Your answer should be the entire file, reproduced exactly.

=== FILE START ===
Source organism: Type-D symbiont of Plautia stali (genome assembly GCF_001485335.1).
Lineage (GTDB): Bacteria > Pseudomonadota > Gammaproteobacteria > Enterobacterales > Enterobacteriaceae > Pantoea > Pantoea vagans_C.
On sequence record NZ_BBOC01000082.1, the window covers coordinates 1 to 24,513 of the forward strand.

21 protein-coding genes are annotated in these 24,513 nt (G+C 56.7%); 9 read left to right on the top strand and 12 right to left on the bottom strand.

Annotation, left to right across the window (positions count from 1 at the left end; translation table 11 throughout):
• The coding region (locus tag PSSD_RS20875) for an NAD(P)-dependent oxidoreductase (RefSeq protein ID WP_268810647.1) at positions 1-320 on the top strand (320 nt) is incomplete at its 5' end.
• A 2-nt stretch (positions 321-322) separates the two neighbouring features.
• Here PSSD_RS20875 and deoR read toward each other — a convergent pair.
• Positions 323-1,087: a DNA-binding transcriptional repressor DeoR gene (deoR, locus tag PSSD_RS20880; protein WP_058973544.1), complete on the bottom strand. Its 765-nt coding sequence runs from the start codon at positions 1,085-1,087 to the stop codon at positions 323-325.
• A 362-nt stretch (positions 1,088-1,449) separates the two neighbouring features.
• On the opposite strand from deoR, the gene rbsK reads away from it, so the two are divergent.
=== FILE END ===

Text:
Source organism: Type-D symbiont of Plautia stali (genome assembly GCF_001485335.1).
Lineage (GTDB): Bacteria > Pseudomonadota > Gammaproteobacteria > Enterobacterales > Enterobacteriaceae > Pantoea > Pantoea vagans_C.
On sequence record NZ_BBOC01000082.1, the window covers coordinates 1 to 24,513 of the forward strand.

21 protein-coding genes are annotated in these 24,513 nt (G+C 56.7%); 9 read left to right on the top strand and 12 right to left on the bottom strand.

Annotation, left to right across the window (positions count from 1 at the left end; translation table 11 throughout):
• The coding region (locus tag PSSD_RS20875) for an NAD(P)-dependent oxidoreductase (RefSeq protein ID WP_268810647.1) at positions 1-320 on the top strand (320 nt) is incomplete at its 5' end.
• A 2-nt stretch (positions 321-322) separates the two neighbouring features.
• Here PSSD_RS20875 and deoR read toward each other — a convergent pair.
• Positions 323-1,087: a DNA-binding transcriptional repressor DeoR gene (deoR, locus tag PSSD_RS20880; protein WP_058973544.1), complete on the bottom strand. Its 765-nt coding sequence runs from the start codon at positions 1,085-1,087 to the stop codon at positions 323-325.
• A 362-nt stretch (positions 1,088-1,449) separates the two neighbouring features.
• On the opposite strand from deoR, the gene rbsK reads away from it, so the two are divergent.